You win if your players care so don't waste it.

Note to the players.

Don't let this get to your head, however.  While your Storyteller can get a better game if they focus on player and story needs, that doesn't mean that you are somehow entitled to such treatment simply because you picked up a character sheet. You have your own responsibilities to the other players and to the Storyteller and you should bear in mind that what you receive is a gift. If you don't like the gift, then that's fine, there's always other gaming tables that might suit you better. You'd be pretty darn grateful if someone baked you a cake just to watch you smile as you eat it, so you should make a point to show your gratitude occasionally or else your Storyteller may become demotivated and walk away. It's not like you're paying them for it (unless you are, in which case, contact me!)

Note to Storytellers.

Also don't get a big head! Martyrdom complexes aren't attractive on anyone.


  1. An incident in why my toys got broken, and how it quite badly hurt the campaign in question:

    Fantasy game set in a fantasy world's equivalent of the age of exploration and colonisation of the quasi-Americas by the quasi-Europeans. My character had been marked for destruction by an evil god, and was protected only by the fact that he'd been chosen by a weird obscure god to be one of His agents on Earth.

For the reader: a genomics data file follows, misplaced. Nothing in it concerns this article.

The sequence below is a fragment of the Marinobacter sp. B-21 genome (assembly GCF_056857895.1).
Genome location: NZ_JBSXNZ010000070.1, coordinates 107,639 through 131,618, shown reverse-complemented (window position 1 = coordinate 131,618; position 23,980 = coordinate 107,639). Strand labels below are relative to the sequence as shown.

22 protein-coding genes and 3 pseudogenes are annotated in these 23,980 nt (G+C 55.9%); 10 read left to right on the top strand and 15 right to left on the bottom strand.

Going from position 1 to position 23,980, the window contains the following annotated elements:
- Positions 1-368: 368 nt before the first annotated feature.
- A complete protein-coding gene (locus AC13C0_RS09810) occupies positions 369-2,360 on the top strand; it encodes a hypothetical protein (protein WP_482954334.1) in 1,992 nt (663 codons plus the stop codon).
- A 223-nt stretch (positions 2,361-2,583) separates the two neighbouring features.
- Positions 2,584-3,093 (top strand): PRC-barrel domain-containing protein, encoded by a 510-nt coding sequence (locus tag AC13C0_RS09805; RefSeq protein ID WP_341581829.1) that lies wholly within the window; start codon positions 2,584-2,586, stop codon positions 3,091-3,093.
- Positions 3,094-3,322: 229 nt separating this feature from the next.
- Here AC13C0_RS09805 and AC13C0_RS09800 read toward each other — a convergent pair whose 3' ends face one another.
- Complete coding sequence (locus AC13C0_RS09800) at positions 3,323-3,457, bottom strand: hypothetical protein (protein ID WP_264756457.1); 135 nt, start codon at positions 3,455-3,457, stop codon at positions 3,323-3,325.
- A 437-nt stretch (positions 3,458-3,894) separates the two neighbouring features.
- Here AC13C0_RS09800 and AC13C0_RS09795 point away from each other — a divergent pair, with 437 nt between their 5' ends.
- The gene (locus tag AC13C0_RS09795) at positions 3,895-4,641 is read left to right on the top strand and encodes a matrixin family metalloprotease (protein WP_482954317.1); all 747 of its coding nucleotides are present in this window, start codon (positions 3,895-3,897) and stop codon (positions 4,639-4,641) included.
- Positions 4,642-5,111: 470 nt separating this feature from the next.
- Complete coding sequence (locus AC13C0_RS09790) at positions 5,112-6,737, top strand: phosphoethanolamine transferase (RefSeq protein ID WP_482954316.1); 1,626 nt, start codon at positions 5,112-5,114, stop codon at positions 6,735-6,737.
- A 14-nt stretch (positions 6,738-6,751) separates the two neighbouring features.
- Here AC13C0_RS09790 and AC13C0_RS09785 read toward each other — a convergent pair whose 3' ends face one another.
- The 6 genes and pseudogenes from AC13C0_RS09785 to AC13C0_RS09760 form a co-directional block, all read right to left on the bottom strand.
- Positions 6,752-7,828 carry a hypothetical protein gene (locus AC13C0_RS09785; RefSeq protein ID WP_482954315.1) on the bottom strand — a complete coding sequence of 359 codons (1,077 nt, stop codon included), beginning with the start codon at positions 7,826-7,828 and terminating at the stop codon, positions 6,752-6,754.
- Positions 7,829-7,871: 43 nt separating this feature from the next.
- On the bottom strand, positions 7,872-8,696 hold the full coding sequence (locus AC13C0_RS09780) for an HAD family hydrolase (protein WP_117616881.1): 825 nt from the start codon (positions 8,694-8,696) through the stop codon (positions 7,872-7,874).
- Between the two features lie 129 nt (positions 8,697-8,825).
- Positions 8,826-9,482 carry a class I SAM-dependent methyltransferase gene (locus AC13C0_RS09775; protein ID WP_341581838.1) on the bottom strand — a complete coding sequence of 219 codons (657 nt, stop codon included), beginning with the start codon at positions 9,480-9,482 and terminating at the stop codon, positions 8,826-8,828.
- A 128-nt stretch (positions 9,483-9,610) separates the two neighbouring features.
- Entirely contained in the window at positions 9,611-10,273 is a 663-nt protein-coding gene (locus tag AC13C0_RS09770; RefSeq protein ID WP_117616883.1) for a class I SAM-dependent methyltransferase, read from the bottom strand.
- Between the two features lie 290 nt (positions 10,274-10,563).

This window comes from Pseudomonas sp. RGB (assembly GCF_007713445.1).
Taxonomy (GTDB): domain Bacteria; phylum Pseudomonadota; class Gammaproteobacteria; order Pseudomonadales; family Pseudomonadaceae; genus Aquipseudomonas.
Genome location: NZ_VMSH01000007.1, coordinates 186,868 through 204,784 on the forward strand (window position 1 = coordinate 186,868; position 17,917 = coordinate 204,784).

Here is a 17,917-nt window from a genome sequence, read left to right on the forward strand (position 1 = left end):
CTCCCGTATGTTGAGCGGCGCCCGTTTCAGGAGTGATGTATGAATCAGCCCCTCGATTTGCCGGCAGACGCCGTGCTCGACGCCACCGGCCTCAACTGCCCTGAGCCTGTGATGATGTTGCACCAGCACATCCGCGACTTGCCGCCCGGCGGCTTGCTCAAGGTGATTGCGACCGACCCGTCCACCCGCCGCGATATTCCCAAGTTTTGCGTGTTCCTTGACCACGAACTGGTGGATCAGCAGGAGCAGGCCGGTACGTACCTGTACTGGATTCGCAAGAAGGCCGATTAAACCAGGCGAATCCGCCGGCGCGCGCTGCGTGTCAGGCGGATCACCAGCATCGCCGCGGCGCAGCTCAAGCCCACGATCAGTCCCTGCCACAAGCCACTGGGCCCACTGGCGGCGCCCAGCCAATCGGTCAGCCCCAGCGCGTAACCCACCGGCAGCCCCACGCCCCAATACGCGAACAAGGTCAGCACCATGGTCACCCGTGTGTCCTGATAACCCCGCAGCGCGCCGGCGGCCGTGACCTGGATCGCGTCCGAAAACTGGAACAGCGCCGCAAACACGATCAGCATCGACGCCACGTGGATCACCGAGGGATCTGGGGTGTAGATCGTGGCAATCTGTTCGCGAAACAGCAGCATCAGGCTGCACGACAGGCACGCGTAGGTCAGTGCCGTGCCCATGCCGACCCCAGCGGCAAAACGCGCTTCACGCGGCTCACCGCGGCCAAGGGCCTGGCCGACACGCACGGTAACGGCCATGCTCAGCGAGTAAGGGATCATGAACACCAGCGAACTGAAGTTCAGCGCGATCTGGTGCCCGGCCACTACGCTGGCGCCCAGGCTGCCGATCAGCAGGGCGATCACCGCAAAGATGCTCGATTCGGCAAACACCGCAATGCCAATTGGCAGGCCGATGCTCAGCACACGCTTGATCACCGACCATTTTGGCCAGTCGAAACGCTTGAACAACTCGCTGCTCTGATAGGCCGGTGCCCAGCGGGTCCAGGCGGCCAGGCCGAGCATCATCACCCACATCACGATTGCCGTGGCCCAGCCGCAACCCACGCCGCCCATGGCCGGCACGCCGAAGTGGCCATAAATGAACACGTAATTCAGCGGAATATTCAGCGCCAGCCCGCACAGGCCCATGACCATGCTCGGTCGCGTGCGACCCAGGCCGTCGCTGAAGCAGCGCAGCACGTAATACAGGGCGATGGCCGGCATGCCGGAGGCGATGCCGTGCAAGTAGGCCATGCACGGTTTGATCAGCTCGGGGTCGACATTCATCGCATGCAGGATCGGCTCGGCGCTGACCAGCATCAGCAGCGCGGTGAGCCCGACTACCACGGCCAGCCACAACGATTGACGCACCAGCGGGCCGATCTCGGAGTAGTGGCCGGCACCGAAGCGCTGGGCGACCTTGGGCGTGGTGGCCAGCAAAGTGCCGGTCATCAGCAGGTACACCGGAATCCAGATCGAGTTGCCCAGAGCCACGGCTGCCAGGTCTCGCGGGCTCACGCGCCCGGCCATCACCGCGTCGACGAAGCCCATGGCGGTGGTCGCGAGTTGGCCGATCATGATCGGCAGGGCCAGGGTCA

Note that although this god is weird and obscure, at the same time my character had been raised in that god's worship. However, I hadn't paid for the theology skill in this (homebrewed) system, which meant that the GM ruled that I didn't really know anything about my own religion. (I wasn't the only person who ran into this problem a lot - more or less all of us constantly had to make rolls to remember basic tenets of religions we grew up in, in retrospect I think most of us assumed that theology would be used for comparative religion stuff and for major philosophical questions about religion, not to cover the sort of stuff we'd have learned in our faiths' equivalents of Sunday School, because seriously, most Catholics would be able to give you the basic facts about their faith even if most of them haven't given deep study to the works of Thomas Aquinas and St. Augustine.)

    Anyway, as a result of this weird ignorance where I couldn't even know my religion's ten commandments, I didn't know that my god wanted me to be celibate and I ended up losing my god-protection as a result. The only hint of where I might go to get that back I could find was following the study of the secret, forbidden magic dedicated to breaking and reshaping the very rules of the cosmos itself, which most people considered to be a bad thing. This felt like a bad idea, but the alternative seemed to involve huddling in a ball and waiting for the evil god to eat me, so I followed up on that. Then stuff happened which made it obvious I was using this magic, and the party's quasi-paladin shot and killed me.